Veterinary practitioners are calling for better education for pet owners after a survey revealed a high number of pets are ingesting human medicine.
In a study from Direct Line pet insurance, findings showed:
- 78% of vets had treated animals that had ingested human medication in the last year
- 28% of vets questioned had dealt with cases where owners have deliberately given human medicine to their pet
- 76% of respondents reported they had seen cases involving dogs; however cats, rabbits and guinea pigs were also noted
The most common human medicines ingested included paracetamol and ibuprofen, but diabetic and heart medication, contraceptive pills and antidepressants ranked high among survey-takers.
The survey also found pet owners are often misinformed when it comes to treating their pets, with some vets describing incidents of owners believing paracetamol would help conditions such as arthritis and limping.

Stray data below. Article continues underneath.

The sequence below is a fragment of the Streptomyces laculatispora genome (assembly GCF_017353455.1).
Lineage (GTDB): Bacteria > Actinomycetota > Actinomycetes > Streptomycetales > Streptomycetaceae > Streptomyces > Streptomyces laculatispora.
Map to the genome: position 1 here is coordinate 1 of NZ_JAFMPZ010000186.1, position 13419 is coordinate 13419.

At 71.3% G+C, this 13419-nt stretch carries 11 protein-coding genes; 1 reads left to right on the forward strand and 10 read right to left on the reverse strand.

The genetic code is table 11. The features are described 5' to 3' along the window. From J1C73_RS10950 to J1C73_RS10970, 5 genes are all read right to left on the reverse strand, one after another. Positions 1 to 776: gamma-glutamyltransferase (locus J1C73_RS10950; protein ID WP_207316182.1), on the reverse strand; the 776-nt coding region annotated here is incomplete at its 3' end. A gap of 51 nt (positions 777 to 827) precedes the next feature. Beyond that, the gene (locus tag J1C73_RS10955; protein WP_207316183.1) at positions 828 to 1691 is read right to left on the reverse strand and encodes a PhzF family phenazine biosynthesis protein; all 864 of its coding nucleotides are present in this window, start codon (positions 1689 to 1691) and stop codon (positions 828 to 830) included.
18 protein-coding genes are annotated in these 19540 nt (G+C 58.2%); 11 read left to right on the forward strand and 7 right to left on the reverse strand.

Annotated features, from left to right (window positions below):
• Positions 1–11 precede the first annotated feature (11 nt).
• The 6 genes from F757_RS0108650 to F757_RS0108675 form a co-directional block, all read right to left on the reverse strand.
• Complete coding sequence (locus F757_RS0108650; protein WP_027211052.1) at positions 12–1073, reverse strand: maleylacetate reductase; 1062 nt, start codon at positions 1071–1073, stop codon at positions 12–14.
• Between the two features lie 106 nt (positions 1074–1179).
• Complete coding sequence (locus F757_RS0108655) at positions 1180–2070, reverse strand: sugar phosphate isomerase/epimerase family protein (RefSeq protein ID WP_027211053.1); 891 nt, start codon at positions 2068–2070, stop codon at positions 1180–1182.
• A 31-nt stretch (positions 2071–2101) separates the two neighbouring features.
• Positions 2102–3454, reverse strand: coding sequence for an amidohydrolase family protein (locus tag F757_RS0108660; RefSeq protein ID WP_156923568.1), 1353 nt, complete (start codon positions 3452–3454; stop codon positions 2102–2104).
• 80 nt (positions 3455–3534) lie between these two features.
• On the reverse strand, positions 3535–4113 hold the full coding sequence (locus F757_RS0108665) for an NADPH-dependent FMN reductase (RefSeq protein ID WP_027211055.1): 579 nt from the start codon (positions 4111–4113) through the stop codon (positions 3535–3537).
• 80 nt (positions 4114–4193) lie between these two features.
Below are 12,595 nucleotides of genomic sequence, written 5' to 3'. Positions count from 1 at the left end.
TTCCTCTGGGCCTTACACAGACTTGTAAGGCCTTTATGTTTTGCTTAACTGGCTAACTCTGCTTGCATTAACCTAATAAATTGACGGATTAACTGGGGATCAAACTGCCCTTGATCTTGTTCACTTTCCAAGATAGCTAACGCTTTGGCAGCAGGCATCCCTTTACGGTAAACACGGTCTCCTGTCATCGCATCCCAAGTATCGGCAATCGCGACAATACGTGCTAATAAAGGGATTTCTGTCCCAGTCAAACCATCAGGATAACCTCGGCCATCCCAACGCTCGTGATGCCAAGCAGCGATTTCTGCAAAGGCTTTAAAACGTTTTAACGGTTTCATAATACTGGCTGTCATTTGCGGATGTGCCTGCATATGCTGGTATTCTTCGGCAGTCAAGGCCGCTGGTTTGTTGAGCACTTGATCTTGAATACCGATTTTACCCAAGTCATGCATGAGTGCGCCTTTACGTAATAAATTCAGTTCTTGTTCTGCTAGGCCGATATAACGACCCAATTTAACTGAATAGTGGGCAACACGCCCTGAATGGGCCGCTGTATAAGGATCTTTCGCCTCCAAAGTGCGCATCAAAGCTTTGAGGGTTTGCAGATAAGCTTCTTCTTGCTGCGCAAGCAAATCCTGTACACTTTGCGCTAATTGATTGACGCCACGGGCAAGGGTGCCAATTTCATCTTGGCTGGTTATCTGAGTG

Practitioners at Direct Line are urging their fellow vets and VNs to educate well-meaning pet owners and highlight the often fatal risks associated with human medication.
Madeline Pike, veterinary nurse at Direct Line pet insurance, said: “It is concerning to see so many cases of pets ingesting human medication [as it] is extremely dangerous to pets…
“We should take every reasonable opportunity to raise awareness on the issue”
- For more on the survey, and an RSPCA response to the findings, see Veterinary Times Vol 44, No,.